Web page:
If you are able to use fire in your landscape, it's a great management tool to increase biodiversity and reduce ticks. Ticks don't like fire, says Kyle Lybarger of Native Plant Habitat Project. In fact, you'll find more ticks in woodlands than grasslands. As for No Mow May, mowing less does not increase tick populations. But you should probably also not participate in No Mow May. If you live in the Great Plains, the invasion of eastern red cedar trees increases tick populations.
Ticks aren't going anywhere. And they suck. Ahem. I will scream and nearly pass out when I find one on me like anyone else, but knowledge is power -- and habitat is key in reducing tick populations AND in fostering physical and mental health for ourselves.
Here are some reasons why seeing an adult insect on an exotic plant's bloom isn't justification that it doesn't matter what you plant and / or we've so wrecked the world the answer will always be plant diversity to mend the fabric:
And I want to say this, too, which I explore in A New Garden Ethic: when we use casual observations to justify our beliefs, that does not a peer-reviewed-and-replicated-study-in-you-region make. No matter where you fall on the plant origin spectrum, observation is just step one.
A common argument is, again, that we've so altered the world that plant diversity is key to supporting wildlife and adapting to all the changes we've caused. That's hogwash. It's also a defense of human privilege and supremacy, aka greenwashing, and an avoidance of critical thinking and certainly empathy for other species -- and it's totally ignoring that we need to dismantle the extractive, colonizing systems that CONTINUE TO ERODE LIFE (systems of which mainstream horticulture is a part of). Was that a lot? It's in the book, and we go through it a lot slower there in those pages if you're willing to take the ride.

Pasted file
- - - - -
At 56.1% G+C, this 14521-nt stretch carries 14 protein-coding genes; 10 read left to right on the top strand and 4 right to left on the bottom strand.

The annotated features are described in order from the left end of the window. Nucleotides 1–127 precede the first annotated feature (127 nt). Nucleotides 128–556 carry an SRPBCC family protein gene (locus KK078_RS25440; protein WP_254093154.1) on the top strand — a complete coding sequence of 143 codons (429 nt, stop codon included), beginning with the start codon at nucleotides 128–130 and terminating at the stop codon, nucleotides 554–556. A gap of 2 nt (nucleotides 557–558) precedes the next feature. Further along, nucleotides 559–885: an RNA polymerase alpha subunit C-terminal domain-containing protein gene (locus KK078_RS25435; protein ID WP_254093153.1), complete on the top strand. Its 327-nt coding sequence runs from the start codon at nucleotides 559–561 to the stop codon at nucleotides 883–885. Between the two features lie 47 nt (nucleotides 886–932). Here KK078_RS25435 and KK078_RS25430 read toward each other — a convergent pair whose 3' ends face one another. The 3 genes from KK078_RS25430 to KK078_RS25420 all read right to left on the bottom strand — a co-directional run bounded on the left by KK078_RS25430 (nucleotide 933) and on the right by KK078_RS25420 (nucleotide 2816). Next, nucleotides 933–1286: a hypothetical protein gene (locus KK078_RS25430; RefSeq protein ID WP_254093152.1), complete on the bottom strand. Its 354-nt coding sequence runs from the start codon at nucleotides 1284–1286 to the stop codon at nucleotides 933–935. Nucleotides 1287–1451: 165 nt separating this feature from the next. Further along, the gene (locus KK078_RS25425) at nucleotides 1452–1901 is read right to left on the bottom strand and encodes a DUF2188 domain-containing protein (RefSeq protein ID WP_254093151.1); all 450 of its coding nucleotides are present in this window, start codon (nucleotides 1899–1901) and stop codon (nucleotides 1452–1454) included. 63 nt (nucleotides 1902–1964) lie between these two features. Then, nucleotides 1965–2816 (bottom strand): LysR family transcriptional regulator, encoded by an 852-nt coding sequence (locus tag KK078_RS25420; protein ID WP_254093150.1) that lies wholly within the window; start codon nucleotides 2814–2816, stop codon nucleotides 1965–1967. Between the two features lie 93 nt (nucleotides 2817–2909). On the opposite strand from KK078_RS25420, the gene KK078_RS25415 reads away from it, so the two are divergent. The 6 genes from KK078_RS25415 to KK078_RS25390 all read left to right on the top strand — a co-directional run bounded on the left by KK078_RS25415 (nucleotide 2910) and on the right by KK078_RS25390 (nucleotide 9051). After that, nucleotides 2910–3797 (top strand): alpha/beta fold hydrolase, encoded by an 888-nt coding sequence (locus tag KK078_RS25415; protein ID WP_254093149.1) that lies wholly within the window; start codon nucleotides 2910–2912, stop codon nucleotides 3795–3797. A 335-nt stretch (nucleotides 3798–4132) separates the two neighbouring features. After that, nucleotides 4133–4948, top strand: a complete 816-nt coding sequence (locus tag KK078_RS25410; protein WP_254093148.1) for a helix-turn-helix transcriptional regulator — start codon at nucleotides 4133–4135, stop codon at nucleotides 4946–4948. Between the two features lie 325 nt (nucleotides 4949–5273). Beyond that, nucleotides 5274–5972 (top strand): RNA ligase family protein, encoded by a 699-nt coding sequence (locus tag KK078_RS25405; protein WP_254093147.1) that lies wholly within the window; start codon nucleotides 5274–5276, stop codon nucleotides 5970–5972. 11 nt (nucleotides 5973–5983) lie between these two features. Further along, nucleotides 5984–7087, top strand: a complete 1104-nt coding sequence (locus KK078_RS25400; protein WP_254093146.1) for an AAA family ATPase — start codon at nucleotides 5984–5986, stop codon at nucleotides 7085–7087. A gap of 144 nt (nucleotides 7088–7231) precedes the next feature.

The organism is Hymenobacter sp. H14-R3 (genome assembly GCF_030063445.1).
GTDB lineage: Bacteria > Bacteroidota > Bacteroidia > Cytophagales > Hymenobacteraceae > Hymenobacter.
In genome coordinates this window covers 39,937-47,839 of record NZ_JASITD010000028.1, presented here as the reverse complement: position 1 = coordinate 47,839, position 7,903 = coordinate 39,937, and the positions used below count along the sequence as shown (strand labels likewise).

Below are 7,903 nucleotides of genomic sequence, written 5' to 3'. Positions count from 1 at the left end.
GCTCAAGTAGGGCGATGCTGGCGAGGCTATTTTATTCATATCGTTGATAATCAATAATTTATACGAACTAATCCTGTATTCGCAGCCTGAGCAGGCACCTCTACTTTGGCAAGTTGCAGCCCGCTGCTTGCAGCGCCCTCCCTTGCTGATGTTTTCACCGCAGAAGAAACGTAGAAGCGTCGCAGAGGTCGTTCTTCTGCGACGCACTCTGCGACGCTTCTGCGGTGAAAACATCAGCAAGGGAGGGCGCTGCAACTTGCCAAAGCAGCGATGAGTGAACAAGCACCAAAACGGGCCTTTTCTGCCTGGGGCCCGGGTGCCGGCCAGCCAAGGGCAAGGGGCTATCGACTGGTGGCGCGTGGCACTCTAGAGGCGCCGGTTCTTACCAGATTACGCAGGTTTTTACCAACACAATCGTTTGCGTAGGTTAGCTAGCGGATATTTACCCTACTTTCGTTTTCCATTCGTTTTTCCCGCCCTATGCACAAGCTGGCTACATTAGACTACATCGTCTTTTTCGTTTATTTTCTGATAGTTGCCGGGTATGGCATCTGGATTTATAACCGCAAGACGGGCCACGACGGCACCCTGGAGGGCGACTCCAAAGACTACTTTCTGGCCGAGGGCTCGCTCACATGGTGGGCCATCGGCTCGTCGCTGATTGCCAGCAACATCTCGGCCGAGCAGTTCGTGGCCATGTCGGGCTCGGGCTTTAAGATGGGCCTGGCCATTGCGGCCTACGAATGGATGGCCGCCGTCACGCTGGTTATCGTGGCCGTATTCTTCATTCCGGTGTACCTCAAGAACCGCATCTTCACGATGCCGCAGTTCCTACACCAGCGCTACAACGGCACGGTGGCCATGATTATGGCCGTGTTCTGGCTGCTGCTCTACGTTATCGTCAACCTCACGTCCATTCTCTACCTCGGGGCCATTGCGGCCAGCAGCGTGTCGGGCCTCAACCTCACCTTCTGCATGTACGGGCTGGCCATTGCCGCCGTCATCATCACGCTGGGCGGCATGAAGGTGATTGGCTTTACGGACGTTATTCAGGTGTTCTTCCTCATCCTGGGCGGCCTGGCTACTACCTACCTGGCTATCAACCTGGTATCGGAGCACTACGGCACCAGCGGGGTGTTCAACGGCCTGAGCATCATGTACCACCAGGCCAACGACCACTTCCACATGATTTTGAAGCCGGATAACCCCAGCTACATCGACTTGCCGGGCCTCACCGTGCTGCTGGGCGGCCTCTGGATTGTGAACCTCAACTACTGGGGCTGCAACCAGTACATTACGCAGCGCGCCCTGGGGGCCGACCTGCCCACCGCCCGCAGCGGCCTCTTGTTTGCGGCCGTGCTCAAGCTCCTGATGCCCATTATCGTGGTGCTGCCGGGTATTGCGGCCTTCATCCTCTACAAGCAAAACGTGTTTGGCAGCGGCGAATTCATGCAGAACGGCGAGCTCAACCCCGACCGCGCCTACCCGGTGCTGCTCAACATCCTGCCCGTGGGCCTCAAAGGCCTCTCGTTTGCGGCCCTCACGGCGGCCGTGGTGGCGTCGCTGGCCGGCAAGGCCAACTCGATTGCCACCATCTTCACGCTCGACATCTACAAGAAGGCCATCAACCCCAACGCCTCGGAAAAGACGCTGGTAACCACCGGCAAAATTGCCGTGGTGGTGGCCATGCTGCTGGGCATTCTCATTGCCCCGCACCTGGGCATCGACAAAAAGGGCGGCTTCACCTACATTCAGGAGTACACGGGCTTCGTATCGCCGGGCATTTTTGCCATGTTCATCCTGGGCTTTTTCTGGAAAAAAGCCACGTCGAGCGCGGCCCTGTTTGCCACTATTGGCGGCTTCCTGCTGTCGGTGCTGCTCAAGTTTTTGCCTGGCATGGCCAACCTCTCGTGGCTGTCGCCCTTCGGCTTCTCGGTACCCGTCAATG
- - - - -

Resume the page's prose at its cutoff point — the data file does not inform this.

Native plants HELP SPECIES ADAPT TO CLIMATE DISRUPTION. It gives them a fighting chance. It gives evolution a very small window to do its thing (see book). Most species can't and won't evolve within decades as climate disruption speeds along faster and faster. But this belief that we know better (human supremacy) than millenia of co-evolution is a little absurd, disgusting, and racist toward other species. That's right. Because another thing you'll often hear is that native plant proponents are racist, practicing some sort of eugenics by privileging plant species local wildlife have evolved with. No, it's racist to violently colonize a place, to replace a culture with another, and assume you are better, that what you do is benign, and that gardens are privileged art and thus natural and thus devoid of having any sort of environmental responsibility. (Did I mention a certain book?)